Authors: Isaac Cho, Ryan Wesslen, Alireza Karduni, Sashank Santhanam, Samira Shaikh, Wenwen Dou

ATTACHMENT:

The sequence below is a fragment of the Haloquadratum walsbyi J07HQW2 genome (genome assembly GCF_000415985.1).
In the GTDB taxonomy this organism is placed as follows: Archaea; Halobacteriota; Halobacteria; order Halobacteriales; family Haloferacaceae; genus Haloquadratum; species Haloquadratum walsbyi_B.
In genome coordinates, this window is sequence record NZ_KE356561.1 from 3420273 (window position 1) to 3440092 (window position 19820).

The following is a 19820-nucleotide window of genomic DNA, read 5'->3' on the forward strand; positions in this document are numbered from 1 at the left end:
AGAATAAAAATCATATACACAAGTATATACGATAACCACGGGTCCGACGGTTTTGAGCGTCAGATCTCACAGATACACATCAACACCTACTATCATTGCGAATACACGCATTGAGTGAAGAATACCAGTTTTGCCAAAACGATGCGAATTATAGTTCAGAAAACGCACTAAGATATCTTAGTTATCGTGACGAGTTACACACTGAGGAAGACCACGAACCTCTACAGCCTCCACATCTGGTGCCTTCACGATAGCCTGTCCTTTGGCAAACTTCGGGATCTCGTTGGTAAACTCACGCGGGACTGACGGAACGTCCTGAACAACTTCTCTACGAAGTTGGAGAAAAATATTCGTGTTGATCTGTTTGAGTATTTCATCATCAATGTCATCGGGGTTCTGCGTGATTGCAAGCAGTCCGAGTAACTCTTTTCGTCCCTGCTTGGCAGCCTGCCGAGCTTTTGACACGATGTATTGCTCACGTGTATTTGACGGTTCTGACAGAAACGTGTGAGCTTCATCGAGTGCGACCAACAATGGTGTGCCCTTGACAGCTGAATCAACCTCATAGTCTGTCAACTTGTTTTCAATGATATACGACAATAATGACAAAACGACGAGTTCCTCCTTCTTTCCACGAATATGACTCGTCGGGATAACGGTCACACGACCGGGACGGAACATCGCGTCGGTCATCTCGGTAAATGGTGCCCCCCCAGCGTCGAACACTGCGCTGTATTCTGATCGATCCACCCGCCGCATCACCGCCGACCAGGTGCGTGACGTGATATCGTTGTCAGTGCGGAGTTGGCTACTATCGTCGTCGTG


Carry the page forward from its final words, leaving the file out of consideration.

Abstract: Anchoring effect is the tendency to focus too heavily on one piece of information when making decisions. In this paper, we present a novel, systematic study and resulting analyses that investigate the effects of anchoring effect on human decision-making using visual analytic systems. Visual analytics interfaces typically contain multiple views that present various aspects of information such as spatial, temporal, and categorical. These views are designed to present complex, heterogeneous data in accessible forms that aid decision-making. However, human decision-making is often hindered by the use of heuristics, or cognitive biases, such as anchoring effect. Anchoring effect can be triggered by the order in which information is presented or the magnitude of information presented. Through carefully designed laboratory experiments, we present evidence of anchoring effect in analysis with visual analytics interfaces when users are primed by representation of different pieces of information. We also describe detailed analyses of users' interaction logs which reveal the impact of anchoring bias on the visual representation preferred and paths of analysis. We discuss implications for future research and possibly detect and alleviate anchoring bias.